I grew up in an evangelical church quite typical for the Sixties. The pastor was male. Lay leaders were male. Ushers were male. Adult Sunday School teachers were male. Women were important in the church too, but in very defined roles. They taught children’s Sunday School. They worked in the nursery. The official role women were given was serving as a deaconess. They prepared and cleaned up the celebration of the Lord’s Supper. They visited the sick and arranged for meals. Some women did serve as teachers and church planters, but only in places like Africa and Asia.
This was the evangelical world I grew up in. I didn’t question it. This is just how it was. As I got older, I met other Christians from a variety of traditions. In those churches, women served in a wider range of ways; in fact, there was no distinction made. Women were able to fully serve the church as they were called and gifted. As I learned of this, and thought about it, this understanding simply made sense.
Looking at Scripture anew, examining and critiquing the styles of church of my earlier years, it became clear to me that women, just like men, are able to fully participate in the ministries of the church. This became the official stance of the Evangelical Covenant Church in 1976. It makes me very proud.
The 1970’s and into the next decade was a time when the issue of women in ministry was fiercely debated in denominations, seminaries and local congregations. Unchecked assumptions were being questioned. Scripture passages were being re-examined. By the mid 1980’s, many evangelical churches and seminaries found women to truly be called and gifted to serve the church. The church was changing. But it that was thirty or forty years ago.
The American evangelical church wrestled with the role of women in the church decades ago. It must continue to advocate for the full participation of women in all aspects of the life of the church today. In recent years, some notable pastors and groups have been teaching and modeling a more conservative view on women in ministry.
Pastors, seminarians and churches uncritically accept this more conservative viewpoint based on the reputation and ministry of these leaders. The views of these pastors are influencing current and future leaders of the church, and hinder the contribution of women to the work of the church. Lynne Hybels has recently written: “when women have half a chance, they change the world! I am convinced that women are the greatest untapped resource in local communities and in the church.” The ministry of women in the church must not be stifled. It is a right and just action.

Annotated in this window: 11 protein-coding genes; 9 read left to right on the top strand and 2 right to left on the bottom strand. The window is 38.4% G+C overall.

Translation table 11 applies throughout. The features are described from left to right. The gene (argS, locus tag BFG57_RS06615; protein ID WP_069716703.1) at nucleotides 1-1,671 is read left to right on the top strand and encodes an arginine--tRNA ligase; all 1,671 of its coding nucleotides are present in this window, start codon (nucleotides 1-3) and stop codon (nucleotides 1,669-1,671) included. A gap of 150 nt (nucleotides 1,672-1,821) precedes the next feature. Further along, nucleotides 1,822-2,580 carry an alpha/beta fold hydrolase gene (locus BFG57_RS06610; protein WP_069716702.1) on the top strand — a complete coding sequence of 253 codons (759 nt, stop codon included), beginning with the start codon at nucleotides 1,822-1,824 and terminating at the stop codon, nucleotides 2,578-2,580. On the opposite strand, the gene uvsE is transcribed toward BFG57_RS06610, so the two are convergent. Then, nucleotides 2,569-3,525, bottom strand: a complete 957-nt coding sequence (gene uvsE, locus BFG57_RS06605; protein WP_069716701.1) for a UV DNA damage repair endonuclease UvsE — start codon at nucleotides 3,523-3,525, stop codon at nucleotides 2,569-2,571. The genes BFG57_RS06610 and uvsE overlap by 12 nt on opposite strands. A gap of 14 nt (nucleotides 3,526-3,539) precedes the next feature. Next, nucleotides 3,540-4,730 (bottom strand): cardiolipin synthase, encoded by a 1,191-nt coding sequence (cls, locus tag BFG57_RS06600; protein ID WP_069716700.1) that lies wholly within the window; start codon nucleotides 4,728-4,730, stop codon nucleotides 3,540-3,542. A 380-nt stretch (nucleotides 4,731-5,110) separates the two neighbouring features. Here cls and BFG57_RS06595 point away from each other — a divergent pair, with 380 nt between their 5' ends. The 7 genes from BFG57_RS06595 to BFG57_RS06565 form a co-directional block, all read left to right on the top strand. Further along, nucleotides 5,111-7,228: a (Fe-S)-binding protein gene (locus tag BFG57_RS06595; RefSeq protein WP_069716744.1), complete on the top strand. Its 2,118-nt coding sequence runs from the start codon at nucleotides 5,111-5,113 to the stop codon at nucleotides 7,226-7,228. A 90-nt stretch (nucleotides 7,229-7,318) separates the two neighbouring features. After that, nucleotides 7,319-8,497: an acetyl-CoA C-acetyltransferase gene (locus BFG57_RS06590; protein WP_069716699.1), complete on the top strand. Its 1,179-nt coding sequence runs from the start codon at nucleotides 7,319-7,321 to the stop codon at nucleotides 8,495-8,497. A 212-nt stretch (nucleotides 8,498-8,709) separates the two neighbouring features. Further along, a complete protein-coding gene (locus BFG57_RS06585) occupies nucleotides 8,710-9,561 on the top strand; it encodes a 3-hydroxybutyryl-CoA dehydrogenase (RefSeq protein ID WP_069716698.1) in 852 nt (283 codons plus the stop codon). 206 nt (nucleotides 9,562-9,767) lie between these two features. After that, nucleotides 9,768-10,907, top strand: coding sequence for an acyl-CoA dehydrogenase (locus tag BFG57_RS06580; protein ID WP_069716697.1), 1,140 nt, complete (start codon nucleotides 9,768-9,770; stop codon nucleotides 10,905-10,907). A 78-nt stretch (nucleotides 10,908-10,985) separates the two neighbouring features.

Biblical convictions demand that we recognize and encourage the work of women in ministry. This means that advocacy for full participation of women in ministry in the church cannot cease. This task must continue in the local church, in seminaries, and at the denominational level:
- We must affirm the calling and giftedness of women.
- We must teach and advocate for a proper and clear interpretation of Scripture regarding women in ministry.
- Women preparing for ministry and already engaged in ministry must be given safe places to talk and share.
- We must work toward systemic changes: encouraging women to serve on local church boards, serving as pastors and senior pastors of congregations, given key appointments in denominations, and in seminaries.
Should women serve fully in the church was a question asked and wrestled through forty years ago. Because of new influences upon the American church, it is a question that needs to be wrestled through again. In my denomination the Evangelical Covenant Church, we must continue to ask: Where is it written? Seek the Lord’s direction, and encourage each other towards a fuller, more biblical view of women in ministry. And this is a question that pastors, churches, seminaries and other denominations must ask as well.